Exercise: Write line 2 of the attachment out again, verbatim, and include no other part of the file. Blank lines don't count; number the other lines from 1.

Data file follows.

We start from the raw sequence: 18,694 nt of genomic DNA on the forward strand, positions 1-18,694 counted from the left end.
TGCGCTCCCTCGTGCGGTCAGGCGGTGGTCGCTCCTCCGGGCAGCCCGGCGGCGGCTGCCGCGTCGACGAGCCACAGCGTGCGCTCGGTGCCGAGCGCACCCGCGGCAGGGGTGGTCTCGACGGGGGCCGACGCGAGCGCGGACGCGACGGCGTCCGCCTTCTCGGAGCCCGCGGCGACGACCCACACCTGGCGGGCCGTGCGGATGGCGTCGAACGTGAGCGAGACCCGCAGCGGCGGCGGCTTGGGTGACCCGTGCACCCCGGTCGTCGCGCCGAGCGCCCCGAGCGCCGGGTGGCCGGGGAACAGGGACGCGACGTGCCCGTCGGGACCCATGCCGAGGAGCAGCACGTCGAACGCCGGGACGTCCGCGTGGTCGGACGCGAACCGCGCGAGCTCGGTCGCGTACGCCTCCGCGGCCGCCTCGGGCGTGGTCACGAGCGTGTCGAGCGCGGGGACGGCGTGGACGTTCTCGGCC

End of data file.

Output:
TGCGCTCCCTCGTGCGGTCAGGCGGTGGTCGCTCCTCCGGGCAGCCCGGCGGCGGCTGCCGCGTCGACGAGCCACAGCGTGCGCTCGGTGCCGAGCGCACCCGCGGCAGGGGTGGTCTCGACGGGGGCCGACGCGAGCGCGGACGCGACGGCGTCCGCCTTCTCGGAGCCCGCGGCGACGACCCACACCTGGCGGGCCGTGCGGATGGCGTCGAACGTGAGCGAGACCCGCAGCGGCGGCGGCTTGGGTGACCCGTGCACCCCGGTCGTCGCGCCGAGCGCCCCGAGCGCCGGGTGGCCGGGGAACAGGGACGCGACGTGCCCGTCGGGACCCATGCCGAGGAGCAGCACGTCGAACGCCGGGACGTCCGCGTGGTCGGACGCGAACCGCGCGAGCTCGGTCGCGTACGCCTCCGCGGCCGCCTCGGGCGTGGTCACGAGCGTGTCGAGCGCGGGGACGGCGTGGACGTTCTCGGCC